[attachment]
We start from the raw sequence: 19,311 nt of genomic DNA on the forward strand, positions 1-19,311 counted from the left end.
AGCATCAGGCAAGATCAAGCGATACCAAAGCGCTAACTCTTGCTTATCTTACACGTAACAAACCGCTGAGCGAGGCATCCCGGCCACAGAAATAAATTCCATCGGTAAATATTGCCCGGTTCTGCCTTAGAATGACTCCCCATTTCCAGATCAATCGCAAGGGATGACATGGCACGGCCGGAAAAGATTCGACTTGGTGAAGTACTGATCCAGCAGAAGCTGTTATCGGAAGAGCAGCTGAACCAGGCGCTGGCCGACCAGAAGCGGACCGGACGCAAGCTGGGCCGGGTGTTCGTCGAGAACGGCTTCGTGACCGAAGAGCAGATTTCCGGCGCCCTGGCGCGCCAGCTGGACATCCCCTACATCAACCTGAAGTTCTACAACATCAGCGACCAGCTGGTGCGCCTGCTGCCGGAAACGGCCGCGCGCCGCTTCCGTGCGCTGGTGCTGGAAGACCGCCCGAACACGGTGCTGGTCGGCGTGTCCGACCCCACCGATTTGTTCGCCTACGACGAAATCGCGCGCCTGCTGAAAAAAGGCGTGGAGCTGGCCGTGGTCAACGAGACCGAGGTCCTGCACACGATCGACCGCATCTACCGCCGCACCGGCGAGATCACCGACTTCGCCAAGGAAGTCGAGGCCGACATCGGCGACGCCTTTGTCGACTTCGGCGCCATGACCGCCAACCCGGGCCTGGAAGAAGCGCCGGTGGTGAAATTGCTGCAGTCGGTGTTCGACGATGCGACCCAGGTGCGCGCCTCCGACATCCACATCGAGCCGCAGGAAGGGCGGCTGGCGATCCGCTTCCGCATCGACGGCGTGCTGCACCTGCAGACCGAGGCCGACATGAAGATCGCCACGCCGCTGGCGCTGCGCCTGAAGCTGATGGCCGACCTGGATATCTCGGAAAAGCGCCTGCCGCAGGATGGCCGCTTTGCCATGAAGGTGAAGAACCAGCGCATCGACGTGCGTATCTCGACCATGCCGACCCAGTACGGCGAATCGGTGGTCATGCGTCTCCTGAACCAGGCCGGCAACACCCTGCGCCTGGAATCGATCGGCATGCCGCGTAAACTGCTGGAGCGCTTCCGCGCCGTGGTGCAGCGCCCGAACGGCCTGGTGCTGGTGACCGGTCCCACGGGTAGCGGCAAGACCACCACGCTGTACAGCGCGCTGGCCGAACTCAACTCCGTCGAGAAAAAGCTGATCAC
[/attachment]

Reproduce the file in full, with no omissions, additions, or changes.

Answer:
We start from the raw sequence: 19,311 nt of genomic DNA on the forward strand, positions 1-19,311 counted from the left end.
AGCATCAGGCAAGATCAAGCGATACCAAAGCGCTAACTCTTGCTTATCTTACACGTAACAAACCGCTGAGCGAGGCATCCCGGCCACAGAAATAAATTCCATCGGTAAATATTGCCCGGTTCTGCCTTAGAATGACTCCCCATTTCCAGATCAATCGCAAGGGATGACATGGCACGGCCGGAAAAGATTCGACTTGGTGAAGTACTGATCCAGCAGAAGCTGTTATCGGAAGAGCAGCTGAACCAGGCGCTGGCCGACCAGAAGCGGACCGGACGCAAGCTGGGCCGGGTGTTCGTCGAGAACGGCTTCGTGACCGAAGAGCAGATTTCCGGCGCCCTGGCGCGCCAGCTGGACATCCCCTACATCAACCTGAAGTTCTACAACATCAGCGACCAGCTGGTGCGCCTGCTGCCGGAAACGGCCGCGCGCCGCTTCCGTGCGCTGGTGCTGGAAGACCGCCCGAACACGGTGCTGGTCGGCGTGTCCGACCCCACCGATTTGTTCGCCTACGACGAAATCGCGCGCCTGCTGAAAAAAGGCGTGGAGCTGGCCGTGGTCAACGAGACCGAGGTCCTGCACACGATCGACCGCATCTACCGCCGCACCGGCGAGATCACCGACTTCGCCAAGGAAGTCGAGGCCGACATCGGCGACGCCTTTGTCGACTTCGGCGCCATGACCGCCAACCCGGGCCTGGAAGAAGCGCCGGTGGTGAAATTGCTGCAGTCGGTGTTCGACGATGCGACCCAGGTGCGCGCCTCCGACATCCACATCGAGCCGCAGGAAGGGCGGCTGGCGATCCGCTTCCGCATCGACGGCGTGCTGCACCTGCAGACCGAGGCCGACATGAAGATCGCCACGCCGCTGGCGCTGCGCCTGAAGCTGATGGCCGACCTGGATATCTCGGAAAAGCGCCTGCCGCAGGATGGCCGCTTTGCCATGAAGGTGAAGAACCAGCGCATCGACGTGCGTATCTCGACCATGCCGACCCAGTACGGCGAATCGGTGGTCATGCGTCTCCTGAACCAGGCCGGCAACACCCTGCGCCTGGAATCGATCGGCATGCCGCGTAAACTGCTGGAGCGCTTCCGCGCCGTGGTGCAGCGCCCGAACGGCCTGGTGCTGGTGACCGGTCCCACGGGTAGCGGCAAGACCACCACGCTGTACAGCGCGCTGGCCGAACTCAACTCCGTCGAGAAAAAGCTGATCAC